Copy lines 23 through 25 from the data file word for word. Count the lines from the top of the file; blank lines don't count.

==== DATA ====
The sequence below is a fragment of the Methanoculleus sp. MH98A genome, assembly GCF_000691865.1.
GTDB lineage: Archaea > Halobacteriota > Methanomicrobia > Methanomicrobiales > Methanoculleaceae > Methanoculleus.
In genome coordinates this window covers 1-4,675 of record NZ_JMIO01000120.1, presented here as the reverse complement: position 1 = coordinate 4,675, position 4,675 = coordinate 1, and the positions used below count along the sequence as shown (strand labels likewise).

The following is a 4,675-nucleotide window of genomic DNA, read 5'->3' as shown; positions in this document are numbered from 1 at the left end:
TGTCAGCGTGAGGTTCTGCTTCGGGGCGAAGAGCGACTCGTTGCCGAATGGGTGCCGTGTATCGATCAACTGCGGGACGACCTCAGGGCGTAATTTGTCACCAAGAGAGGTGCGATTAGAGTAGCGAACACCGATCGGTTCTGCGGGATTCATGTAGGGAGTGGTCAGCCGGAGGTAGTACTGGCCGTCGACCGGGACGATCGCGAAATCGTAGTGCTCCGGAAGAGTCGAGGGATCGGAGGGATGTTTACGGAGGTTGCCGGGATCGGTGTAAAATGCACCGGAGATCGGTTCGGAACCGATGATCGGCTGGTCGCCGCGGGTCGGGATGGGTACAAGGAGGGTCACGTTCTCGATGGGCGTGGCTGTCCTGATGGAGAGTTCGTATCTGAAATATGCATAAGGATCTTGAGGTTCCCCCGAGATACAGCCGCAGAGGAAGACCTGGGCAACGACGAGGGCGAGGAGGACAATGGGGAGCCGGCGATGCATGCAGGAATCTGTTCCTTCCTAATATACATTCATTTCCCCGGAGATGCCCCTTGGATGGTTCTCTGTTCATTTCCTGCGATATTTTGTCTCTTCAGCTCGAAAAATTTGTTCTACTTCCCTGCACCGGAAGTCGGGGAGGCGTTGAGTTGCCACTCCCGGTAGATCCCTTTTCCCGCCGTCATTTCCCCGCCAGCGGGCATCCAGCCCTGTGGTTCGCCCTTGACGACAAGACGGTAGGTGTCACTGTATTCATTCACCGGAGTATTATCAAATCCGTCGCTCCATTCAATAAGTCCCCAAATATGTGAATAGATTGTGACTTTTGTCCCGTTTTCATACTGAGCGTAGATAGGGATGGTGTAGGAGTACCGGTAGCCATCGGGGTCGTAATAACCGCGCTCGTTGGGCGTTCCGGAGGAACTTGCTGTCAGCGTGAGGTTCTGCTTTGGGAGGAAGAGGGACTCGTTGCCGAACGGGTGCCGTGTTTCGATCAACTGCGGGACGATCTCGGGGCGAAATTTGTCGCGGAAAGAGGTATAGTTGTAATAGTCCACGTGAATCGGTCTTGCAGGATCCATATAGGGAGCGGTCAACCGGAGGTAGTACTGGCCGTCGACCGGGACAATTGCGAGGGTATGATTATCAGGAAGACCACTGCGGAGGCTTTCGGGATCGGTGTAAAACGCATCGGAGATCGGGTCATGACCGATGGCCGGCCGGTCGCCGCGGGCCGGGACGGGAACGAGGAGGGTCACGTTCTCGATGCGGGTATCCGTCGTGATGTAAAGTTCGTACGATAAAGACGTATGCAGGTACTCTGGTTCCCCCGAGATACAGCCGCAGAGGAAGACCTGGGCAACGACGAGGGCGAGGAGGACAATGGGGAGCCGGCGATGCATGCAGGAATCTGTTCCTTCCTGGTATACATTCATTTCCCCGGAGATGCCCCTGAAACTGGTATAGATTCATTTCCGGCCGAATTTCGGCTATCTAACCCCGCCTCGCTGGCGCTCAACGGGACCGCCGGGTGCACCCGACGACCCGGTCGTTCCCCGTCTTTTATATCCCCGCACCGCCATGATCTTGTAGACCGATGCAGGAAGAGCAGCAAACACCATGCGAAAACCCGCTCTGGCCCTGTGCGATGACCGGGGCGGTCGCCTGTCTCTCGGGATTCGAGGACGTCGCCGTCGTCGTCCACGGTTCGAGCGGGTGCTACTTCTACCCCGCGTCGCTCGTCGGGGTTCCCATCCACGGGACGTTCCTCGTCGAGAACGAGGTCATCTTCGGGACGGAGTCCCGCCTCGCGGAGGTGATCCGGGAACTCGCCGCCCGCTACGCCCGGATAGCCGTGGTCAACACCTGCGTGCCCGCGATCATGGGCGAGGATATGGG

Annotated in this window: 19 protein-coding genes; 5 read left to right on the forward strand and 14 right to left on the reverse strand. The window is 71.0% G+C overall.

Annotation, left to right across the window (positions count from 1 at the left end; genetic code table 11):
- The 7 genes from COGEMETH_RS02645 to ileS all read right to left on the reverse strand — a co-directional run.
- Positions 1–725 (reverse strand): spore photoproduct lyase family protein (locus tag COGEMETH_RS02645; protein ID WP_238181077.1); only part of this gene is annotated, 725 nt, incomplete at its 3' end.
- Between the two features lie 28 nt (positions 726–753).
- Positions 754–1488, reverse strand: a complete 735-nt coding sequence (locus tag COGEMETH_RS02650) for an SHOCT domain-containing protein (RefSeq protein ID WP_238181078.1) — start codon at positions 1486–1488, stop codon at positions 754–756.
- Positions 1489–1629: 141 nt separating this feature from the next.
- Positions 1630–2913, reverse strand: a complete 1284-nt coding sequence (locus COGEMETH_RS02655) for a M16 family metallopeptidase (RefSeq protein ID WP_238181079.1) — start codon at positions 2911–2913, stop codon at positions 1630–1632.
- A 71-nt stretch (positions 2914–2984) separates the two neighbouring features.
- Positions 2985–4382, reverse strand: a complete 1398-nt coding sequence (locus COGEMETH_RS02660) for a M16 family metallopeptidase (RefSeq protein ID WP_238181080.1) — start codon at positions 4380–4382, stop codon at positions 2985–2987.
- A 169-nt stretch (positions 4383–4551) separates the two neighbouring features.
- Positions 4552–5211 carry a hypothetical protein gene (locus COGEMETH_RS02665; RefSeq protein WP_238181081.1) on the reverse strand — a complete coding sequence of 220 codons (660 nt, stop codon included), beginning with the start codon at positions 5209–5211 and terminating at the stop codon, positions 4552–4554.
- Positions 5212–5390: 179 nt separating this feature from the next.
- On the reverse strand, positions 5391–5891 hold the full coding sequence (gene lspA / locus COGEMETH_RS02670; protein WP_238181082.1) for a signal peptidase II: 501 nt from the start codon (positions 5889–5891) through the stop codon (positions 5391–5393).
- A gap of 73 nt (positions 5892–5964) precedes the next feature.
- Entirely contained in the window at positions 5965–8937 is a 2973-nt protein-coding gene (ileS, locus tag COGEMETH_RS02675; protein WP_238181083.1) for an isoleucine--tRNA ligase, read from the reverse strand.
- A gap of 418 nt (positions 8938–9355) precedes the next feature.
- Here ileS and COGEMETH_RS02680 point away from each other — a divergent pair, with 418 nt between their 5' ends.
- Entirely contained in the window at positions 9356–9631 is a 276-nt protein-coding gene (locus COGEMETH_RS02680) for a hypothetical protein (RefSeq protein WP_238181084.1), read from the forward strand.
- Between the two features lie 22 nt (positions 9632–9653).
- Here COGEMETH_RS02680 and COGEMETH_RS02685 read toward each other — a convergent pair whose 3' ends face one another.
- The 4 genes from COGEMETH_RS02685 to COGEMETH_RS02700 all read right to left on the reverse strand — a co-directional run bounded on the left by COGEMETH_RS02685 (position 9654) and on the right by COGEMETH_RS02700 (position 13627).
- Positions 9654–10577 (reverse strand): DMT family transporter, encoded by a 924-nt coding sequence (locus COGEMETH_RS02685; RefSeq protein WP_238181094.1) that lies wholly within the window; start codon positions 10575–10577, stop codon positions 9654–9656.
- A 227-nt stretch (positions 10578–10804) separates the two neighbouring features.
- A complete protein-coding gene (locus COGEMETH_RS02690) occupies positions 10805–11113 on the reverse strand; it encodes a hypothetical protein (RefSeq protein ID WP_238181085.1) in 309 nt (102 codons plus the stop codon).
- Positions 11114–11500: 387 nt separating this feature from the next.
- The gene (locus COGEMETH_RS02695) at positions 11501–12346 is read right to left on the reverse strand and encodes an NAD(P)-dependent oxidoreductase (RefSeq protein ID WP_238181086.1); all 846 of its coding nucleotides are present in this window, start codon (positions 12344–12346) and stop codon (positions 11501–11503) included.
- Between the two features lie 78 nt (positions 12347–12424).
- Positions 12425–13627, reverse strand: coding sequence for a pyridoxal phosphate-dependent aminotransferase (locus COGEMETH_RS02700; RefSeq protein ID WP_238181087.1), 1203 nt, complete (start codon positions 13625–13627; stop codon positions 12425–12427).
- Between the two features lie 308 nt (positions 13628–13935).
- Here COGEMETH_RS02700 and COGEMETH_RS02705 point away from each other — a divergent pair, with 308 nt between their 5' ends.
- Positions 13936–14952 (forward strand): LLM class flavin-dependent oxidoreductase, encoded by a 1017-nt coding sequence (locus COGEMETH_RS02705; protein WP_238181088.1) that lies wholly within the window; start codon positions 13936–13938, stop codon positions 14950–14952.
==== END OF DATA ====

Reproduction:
- Here ileS and COGEMETH_RS02680 point away from each other — a divergent pair, with 418 nt between their 5' ends.
- Entirely contained in the window at positions 9356–9631 is a 276-nt protein-coding gene (locus COGEMETH_RS02680) for a hypothetical protein (RefSeq protein WP_238181084.1), read from the forward strand.
- Between the two features lie 22 nt (positions 9632–9653).